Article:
If you’ve ever taken a stroll by the capitol building on a balmy Tuesday night, then you may have witnessed something interesting. From a distance, it appears to be collection of multi-colored lights, twirling chaotically. As you approach, the outlines of people become clearer.
You see people manipulating the lights with their hands and various parts of their bodies. There is a singular source of music, providing atmosphere for these dancers who beg no witnesses, but usually attract some kind of audience anyway. They look like they’re having fun. But, what are they doing?
The Flow Arts
What you see are Austinites gathered for the weekly flow jam. It’s an opportunity for young and old, experts and novices, to share their interest in the flow arts. What is a flow art? It’s a form of dance and movement that involves practicing dexterity, and hand-eye coordination, using one of many props.
The most common objects used for play are poi, juggling clubs, staff (or staves), fans, and my personal favorite–hoops! Because this practice often involves a toy or object, the flow arts are sometimes called object manipulation. In a broader sense, however, the flow arts can encompass many practices that don’t involve a particular object of focus, including martial arts and acroyoga.
Not all toys have to light up or glow in the dark. But many dancers are attracted to the added flair LED lights provide.
I’m no history expert, but I know many of these traditions have origins that predate the modern American circus. For example, poi, a weight-and-tether type instrument, originated with the indigenous Maori people of New Zealand. Wooden and metal hoops were rolled around in Ancient Greece and Egypt, and dancing with multiple hoops is tradition among many Native American groups.
It wasn’t until the 1950s that the plastic circle we know as the hula hoop was mass-produced and became a hit sensation with children across the United States.
So, why are these practices still relevant today? And why is something like the hula hoop, which is commonly associated with children, so popular among adults?
It comes down to three things: mindfulness, community, and play. Object manipulation is perfect for cultivating mindfulness, spatial awareness, and body awareness. It can be excellent cardio without even realizing you’re getting a workout because you’re having so much fun.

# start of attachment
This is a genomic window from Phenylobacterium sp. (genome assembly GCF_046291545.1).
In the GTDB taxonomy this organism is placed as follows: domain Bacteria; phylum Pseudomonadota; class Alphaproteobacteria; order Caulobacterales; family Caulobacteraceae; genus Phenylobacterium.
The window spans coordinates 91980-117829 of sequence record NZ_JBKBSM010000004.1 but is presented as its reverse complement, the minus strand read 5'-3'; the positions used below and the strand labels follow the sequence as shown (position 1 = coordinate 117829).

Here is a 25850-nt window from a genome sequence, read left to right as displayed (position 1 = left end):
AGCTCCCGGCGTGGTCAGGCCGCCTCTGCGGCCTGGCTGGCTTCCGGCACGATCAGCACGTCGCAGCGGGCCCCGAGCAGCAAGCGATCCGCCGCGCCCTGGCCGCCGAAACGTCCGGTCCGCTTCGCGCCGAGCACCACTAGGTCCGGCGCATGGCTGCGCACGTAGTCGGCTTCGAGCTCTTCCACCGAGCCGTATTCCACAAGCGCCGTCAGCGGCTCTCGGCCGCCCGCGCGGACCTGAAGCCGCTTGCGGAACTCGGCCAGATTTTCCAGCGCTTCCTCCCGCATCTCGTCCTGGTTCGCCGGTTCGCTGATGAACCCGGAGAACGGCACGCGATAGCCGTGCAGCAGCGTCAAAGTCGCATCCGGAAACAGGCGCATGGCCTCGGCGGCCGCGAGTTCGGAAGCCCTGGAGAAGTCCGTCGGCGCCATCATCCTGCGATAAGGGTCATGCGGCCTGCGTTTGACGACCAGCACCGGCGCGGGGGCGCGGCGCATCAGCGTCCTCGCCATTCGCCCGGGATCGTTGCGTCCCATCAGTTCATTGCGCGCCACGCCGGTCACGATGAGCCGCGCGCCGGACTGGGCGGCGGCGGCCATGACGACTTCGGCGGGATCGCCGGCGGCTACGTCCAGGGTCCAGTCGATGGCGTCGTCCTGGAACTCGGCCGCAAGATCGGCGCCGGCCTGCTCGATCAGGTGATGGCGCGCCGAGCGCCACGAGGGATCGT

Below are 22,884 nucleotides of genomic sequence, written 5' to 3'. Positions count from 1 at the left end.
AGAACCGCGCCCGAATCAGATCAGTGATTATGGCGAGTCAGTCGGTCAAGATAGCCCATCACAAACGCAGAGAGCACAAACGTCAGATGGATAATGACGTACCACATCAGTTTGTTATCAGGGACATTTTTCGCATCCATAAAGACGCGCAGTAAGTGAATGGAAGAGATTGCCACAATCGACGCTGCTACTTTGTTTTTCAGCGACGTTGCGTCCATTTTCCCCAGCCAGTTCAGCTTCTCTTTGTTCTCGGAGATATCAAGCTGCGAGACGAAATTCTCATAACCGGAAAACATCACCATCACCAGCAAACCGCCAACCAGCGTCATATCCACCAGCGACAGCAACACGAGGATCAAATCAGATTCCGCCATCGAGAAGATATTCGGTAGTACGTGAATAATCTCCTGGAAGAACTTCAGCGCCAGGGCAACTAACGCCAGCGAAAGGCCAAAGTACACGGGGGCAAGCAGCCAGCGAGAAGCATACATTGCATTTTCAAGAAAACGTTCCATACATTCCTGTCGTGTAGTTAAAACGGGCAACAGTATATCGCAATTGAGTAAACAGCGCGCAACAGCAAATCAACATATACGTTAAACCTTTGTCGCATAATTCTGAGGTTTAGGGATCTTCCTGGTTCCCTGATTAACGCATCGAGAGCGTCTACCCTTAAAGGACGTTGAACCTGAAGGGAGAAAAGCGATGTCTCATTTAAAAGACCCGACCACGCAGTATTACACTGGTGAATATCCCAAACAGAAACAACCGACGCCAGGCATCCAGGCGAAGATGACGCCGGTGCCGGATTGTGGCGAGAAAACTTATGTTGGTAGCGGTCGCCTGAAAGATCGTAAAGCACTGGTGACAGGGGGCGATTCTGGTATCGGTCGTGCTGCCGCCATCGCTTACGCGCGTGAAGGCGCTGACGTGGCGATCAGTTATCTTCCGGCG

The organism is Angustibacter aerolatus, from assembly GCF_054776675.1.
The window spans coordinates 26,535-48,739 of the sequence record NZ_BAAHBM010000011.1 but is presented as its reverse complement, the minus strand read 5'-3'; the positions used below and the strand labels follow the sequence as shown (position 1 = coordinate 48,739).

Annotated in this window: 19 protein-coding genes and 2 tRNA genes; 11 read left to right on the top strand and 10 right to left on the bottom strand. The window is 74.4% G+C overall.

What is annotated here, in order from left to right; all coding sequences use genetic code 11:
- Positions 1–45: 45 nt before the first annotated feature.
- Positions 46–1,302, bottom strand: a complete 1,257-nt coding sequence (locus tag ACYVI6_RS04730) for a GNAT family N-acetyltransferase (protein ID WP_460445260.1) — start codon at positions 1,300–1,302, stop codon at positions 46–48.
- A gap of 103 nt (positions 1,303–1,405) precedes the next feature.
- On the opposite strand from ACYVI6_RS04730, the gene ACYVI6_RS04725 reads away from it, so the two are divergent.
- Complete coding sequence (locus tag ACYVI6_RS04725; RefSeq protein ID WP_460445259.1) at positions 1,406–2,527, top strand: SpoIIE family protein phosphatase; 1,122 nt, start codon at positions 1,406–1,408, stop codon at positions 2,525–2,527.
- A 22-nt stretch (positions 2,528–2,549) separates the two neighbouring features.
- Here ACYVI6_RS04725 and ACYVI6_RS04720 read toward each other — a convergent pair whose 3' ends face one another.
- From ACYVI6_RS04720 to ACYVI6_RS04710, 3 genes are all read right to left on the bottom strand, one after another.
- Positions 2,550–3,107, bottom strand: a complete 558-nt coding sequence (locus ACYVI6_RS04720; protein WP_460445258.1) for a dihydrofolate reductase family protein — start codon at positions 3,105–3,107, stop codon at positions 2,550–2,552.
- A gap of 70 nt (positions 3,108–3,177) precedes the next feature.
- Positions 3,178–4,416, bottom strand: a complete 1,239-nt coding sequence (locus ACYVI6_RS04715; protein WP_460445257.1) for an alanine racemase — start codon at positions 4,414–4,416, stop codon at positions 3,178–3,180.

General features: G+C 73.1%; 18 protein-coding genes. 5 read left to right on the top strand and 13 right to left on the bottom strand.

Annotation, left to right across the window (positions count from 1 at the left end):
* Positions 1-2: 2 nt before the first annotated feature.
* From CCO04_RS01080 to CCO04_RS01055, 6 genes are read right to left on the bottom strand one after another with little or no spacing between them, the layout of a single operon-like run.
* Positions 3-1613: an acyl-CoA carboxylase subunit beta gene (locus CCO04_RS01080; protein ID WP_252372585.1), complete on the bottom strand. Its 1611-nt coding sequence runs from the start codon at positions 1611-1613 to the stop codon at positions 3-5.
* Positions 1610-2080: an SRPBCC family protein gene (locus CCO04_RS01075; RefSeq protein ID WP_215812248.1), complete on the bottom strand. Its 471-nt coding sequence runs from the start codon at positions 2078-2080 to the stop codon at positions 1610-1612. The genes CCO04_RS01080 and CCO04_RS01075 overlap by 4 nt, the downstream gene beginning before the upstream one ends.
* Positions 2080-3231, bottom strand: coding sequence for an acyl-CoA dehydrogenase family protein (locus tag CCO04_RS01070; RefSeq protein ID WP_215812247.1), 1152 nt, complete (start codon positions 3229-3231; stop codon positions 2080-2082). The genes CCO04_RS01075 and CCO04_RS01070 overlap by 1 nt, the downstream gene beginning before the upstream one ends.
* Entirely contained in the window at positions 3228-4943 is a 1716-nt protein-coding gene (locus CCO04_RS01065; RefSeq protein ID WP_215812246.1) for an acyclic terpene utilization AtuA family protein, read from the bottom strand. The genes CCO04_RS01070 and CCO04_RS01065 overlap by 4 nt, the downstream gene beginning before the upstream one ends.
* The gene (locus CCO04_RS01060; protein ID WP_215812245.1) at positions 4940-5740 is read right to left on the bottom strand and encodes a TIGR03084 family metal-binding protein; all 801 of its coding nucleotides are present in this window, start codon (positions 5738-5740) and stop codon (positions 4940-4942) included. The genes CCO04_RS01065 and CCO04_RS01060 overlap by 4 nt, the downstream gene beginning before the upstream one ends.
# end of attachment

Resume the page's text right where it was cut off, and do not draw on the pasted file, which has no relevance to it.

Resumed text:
Bringing a Unique Community Together
In a city where tech, manufacturing, and science industries are booming, it’s important to balance all of that serious progress with a bit of childlike wonder. Taking a break to dance, move, and breathe can help boost efficiency when you return to work. I’ve picked up my hoop multiple times while writing this!
The Austin Flow Jam Facebook page touches on the importance of community building. “Many of us have seen drastic positive changes in ourselves and others after discovering the flow arts,” the page describes. “With that in mind, let’s help each other excel at the things we love and work together to bring flow to others. We are only as strong as the community we create.”
Austin’s Weekly Event
A performer by the name of Christopher Lee Bevington Bailey started the first official flow jam meetup, which was originally held at Palmer Events Center. At that point, Bailey had already been in the flow world for about 15 years.
“The first jams were super special,” he said. “We used to have free weekly classes and one night we counted 68 people. I remember looking around and people were smiling and laughing. It was a beautiful thing because you don’t see completely free, zero-profit events anymore with people coming together purely to share in the joy of a common interest.”
Later, the event moved to the capitol building, where it takes place in the warm weather months. In the colder months, it takes place at Dragonfly Hall, an indoor venue.
Why Is Austin the Hula Hooping Capital?
To be fair, I have no real data on how many hoopers there are per capita. But hoop dancers can be spotted at just about any event or location around Austin where there is enough room to spin: Eeyore’s Birthday Party, Sunday drum circles at Zilker Park, concerts and silent discos, randomly along the Greenbelt. There are even annual festivals dedicated to hooping and the flow arts, such as Flowstorm and Electro Cirque-Us.
Also, many internationally-known hoopers recognize Austin as a huge hooping destination. So if they’re touring the country giving lessons, they almost always stop here.
Fire spinning is a large sector of the subculture, and it’s not uncommon to see fire performers at events around the city. However, with fire comes different etiquette and a whole new set of safety rules, so it’s best to consult a professional if you’re thinking of picking it up!
Become a “Flowmie” (Short for Flow Homie)
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The public flow jam welcomes all who are curious and kind. Are you a complete newbie? Not to worry. The event is a judgement-free zone, and there are usually a few people who are more than willing to show you the ropes. Note the event is weather-permitting. Stay up-to-date by using the Facebook group.
Interested in purchasing a hoop or taking a formal lesson? Support a local small business and check out Circle of Play.
@theAustinot wants to know:
When was the last time you hula hooped?
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